It was distracting, and if I had to deal with it every single day, probably a little annoying. But there’s something about that that I really respect. These people, had a need to make money, and were willing to work very hard, and very long for a chance at next to nothing. I’m not sure, but I bet they’re lucky to make $10 USD in an afternoon. I actually didn’t see anyone buy anything in the entire time I was riding. I wondered at this for a few minutes as I started to wander around. There were of course even more street vendors everywhere. I looked at all of their wares. I wanted to take a lot of photographs, but it didn’t feel right, I was sure I would upset someone. So I left it. I saw people eating blue corn tortillas. I think that was the thing that I was most excited about… I’m kind of food oriented in general. But I was too full to even try one.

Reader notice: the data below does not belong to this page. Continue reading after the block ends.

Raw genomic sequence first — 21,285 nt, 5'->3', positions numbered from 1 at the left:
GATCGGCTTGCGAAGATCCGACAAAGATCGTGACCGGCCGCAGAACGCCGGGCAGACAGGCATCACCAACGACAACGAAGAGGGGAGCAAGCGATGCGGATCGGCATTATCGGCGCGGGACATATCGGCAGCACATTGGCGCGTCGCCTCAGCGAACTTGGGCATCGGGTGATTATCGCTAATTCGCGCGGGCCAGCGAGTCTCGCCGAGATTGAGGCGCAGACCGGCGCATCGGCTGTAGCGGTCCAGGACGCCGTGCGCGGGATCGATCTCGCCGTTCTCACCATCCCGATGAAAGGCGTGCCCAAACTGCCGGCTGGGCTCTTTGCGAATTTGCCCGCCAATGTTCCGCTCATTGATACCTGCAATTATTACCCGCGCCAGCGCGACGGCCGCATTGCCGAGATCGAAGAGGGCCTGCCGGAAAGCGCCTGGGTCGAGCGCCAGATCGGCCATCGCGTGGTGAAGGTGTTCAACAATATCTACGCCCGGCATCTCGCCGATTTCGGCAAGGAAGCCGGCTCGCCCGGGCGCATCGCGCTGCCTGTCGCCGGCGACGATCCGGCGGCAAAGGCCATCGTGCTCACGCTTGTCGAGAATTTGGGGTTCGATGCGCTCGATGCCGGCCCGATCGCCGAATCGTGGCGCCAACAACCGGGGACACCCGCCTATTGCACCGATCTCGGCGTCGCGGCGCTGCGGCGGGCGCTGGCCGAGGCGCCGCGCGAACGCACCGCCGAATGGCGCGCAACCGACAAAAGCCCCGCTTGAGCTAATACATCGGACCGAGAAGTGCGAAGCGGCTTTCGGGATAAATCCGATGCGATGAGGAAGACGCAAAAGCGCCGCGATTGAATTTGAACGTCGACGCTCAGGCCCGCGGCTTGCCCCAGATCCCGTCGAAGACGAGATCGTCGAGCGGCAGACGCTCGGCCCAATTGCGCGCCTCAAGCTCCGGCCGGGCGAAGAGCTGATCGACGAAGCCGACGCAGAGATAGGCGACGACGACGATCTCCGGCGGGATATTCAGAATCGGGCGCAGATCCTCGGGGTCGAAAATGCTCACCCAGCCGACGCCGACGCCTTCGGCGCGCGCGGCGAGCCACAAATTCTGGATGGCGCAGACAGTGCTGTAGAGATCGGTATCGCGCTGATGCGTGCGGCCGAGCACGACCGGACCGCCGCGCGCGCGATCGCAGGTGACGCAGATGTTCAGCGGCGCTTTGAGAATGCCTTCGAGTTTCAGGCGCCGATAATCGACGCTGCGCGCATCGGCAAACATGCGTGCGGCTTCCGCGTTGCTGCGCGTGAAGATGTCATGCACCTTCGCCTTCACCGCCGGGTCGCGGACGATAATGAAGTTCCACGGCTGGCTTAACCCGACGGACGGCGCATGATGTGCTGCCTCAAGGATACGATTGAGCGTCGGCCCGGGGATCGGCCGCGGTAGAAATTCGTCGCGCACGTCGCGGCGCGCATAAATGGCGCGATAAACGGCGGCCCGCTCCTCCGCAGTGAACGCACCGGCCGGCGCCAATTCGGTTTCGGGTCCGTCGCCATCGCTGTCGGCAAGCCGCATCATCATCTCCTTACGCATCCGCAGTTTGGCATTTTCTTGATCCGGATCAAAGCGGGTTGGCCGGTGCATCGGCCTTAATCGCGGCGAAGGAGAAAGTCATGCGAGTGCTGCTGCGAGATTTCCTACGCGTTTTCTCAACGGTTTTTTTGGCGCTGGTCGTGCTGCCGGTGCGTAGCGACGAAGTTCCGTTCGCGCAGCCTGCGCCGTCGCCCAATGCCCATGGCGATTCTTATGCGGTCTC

I wandered through a few neighborhoods and watched the scenery change. Fairly suddenly I started to experience some pain in my back. Something left over from riding. Something that had been building since leaving Dana Point. I’ve never had anything quite like it. Maybe it’s a sign of getting older? But I know some of it had to do with hours and hours on a motorcycle through freezing weather. That cold air makes my shoulders tense up unconsciously. Anyway, for no good reason I started to feel some real pain. It was about noon, I figured a beer was fair game. I stopped at a pub. I saw some Mexico City hipsters sitting outside, so I thought it might the good. I got half liter of some black IPA that wasn’t bad, but I also wouldn’t really call an IPA after living in Northern California for so long.
I drank, and talked to some folks who were interviewing some musicians for their print magazine. They were quite nice to talk to. If I make it back that way, I will certainly say ‘hola’.
My next day was fairly uneventful. I spent most of my time the local neighborhood. Went to the local market. Walked around. Ate even more delicious tacos. I wished I had more time to spend there. But sooner than I knew it, it was way past my bed time. I had to get up before 6 AM to get out the door before traffic slowed to a dribble.